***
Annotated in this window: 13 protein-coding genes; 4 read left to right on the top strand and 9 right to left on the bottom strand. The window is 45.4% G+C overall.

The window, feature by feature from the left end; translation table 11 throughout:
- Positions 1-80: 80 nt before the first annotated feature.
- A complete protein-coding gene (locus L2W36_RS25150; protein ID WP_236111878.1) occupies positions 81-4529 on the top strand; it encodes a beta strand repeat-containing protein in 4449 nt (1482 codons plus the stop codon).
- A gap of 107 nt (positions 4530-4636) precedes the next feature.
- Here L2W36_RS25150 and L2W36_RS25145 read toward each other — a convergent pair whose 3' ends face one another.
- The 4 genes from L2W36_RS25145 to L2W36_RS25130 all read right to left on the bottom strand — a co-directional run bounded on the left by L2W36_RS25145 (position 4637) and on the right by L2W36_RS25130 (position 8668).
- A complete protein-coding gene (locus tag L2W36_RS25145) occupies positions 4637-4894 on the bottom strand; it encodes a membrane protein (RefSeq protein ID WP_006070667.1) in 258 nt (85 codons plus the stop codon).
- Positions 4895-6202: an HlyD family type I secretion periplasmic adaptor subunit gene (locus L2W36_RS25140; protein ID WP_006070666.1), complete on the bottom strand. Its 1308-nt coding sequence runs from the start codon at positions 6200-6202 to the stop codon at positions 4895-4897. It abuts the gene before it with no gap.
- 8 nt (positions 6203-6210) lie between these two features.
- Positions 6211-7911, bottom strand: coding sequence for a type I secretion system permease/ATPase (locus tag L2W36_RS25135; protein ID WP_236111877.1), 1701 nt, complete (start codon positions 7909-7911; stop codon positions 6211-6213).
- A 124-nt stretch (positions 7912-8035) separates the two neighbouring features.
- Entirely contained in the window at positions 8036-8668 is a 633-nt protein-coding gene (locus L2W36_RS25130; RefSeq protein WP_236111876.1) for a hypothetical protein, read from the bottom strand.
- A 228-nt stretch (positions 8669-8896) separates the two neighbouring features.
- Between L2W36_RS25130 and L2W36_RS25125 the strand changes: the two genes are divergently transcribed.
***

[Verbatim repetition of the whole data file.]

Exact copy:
Annotated in this window: 13 protein-coding genes; 4 read left to right on the top strand and 9 right to left on the bottom strand. The window is 45.4% G+C overall.

The window, feature by feature from the left end; translation table 11 throughout:
- Positions 1-80: 80 nt before the first annotated feature.
- A complete protein-coding gene (locus L2W36_RS25150; protein ID WP_236111878.1) occupies positions 81-4529 on the top strand; it encodes a beta strand repeat-containing protein in 4449 nt (1482 codons plus the stop codon).
- A gap of 107 nt (positions 4530-4636) precedes the next feature.
- Here L2W36_RS25150 and L2W36_RS25145 read toward each other — a convergent pair whose 3' ends face one another.
- The 4 genes from L2W36_RS25145 to L2W36_RS25130 all read right to left on the bottom strand — a co-directional run bounded on the left by L2W36_RS25145 (position 4637) and on the right by L2W36_RS25130 (position 8668).
- A complete protein-coding gene (locus tag L2W36_RS25145) occupies positions 4637-4894 on the bottom strand; it encodes a membrane protein (RefSeq protein ID WP_006070667.1) in 258 nt (85 codons plus the stop codon).
- Positions 4895-6202: an HlyD family type I secretion periplasmic adaptor subunit gene (locus L2W36_RS25140; protein ID WP_006070666.1), complete on the bottom strand. Its 1308-nt coding sequence runs from the start codon at positions 6200-6202 to the stop codon at positions 4895-4897. It abuts the gene before it with no gap.
- 8 nt (positions 6203-6210) lie between these two features.
- Positions 6211-7911, bottom strand: coding sequence for a type I secretion system permease/ATPase (locus tag L2W36_RS25135; protein ID WP_236111877.1), 1701 nt, complete (start codon positions 7909-7911; stop codon positions 6211-6213).
- A 124-nt stretch (positions 7912-8035) separates the two neighbouring features.
- Entirely contained in the window at positions 8036-8668 is a 633-nt protein-coding gene (locus L2W36_RS25130; RefSeq protein WP_236111876.1) for a hypothetical protein, read from the bottom strand.
- A 228-nt stretch (positions 8669-8896) separates the two neighbouring features.
- Between L2W36_RS25130 and L2W36_RS25125 the strand changes: the two genes are divergently transcribed.